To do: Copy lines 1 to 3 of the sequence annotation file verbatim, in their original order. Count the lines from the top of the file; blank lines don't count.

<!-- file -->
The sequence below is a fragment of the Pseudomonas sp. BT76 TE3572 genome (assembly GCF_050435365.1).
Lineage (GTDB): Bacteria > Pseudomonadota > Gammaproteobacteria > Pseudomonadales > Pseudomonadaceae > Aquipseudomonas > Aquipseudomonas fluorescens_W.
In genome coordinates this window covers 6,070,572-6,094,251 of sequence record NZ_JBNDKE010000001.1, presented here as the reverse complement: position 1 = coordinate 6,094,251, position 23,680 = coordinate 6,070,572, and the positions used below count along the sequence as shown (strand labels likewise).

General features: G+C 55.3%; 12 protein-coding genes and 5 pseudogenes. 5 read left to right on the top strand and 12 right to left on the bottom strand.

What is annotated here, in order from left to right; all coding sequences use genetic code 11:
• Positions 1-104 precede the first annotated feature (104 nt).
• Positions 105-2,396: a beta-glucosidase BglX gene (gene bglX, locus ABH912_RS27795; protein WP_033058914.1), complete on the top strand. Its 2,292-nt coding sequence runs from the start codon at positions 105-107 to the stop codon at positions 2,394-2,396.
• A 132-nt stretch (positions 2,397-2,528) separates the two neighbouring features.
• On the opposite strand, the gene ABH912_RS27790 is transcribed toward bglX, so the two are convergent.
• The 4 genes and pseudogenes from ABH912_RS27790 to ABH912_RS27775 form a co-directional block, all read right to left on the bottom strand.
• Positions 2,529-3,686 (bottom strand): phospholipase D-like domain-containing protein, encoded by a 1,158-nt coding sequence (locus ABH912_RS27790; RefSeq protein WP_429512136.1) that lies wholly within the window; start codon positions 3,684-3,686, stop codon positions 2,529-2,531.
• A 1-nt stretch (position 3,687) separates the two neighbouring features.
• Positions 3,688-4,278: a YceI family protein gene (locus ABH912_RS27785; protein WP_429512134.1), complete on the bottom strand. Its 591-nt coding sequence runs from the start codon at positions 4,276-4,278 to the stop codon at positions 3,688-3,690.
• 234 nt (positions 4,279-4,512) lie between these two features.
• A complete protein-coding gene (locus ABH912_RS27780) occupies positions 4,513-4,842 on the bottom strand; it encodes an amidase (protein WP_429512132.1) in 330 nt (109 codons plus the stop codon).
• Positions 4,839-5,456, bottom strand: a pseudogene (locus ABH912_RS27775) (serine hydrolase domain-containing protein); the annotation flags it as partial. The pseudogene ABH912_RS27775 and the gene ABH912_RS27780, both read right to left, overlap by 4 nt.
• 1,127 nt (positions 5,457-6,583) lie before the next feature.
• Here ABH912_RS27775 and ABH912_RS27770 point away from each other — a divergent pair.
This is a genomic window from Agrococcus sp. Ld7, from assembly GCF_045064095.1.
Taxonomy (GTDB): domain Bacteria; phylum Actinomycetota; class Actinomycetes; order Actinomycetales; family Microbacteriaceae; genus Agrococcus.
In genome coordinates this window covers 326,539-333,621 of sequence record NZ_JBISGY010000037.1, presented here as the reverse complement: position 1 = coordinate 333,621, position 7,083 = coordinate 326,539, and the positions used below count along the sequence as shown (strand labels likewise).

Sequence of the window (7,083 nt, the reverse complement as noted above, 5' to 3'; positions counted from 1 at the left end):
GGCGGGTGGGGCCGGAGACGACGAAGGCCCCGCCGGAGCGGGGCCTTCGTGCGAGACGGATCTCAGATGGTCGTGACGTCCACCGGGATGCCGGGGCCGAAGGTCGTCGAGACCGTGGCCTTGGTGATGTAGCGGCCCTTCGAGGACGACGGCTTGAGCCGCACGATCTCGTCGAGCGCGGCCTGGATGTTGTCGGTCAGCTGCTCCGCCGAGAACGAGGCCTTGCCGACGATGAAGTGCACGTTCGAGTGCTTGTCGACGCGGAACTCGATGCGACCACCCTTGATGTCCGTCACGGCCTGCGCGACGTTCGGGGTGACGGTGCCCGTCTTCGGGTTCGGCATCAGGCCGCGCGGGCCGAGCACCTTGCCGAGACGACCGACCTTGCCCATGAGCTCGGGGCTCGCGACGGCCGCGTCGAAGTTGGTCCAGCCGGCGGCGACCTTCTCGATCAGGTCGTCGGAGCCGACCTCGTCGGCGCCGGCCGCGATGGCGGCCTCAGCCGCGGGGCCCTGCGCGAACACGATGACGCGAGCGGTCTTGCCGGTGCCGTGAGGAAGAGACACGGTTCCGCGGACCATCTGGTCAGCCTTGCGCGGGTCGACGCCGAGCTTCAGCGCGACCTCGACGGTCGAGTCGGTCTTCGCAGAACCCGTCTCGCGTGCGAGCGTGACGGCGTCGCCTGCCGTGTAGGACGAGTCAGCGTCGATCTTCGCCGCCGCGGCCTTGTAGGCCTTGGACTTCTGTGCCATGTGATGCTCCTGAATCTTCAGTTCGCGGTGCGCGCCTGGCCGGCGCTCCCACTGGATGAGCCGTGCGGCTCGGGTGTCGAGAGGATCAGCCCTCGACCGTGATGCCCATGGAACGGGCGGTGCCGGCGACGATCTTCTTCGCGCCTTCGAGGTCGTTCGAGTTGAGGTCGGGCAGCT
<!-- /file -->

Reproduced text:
The sequence below is a fragment of the Pseudomonas sp. BT76 TE3572 genome (assembly GCF_050435365.1).
Lineage (GTDB): Bacteria > Pseudomonadota > Gammaproteobacteria > Pseudomonadales > Pseudomonadaceae > Aquipseudomonas > Aquipseudomonas fluorescens_W.
In genome coordinates this window covers 6,070,572-6,094,251 of sequence record NZ_JBNDKE010000001.1, presented here as the reverse complement: position 1 = coordinate 6,094,251, position 23,680 = coordinate 6,070,572, and the positions used below count along the sequence as shown (strand labels likewise).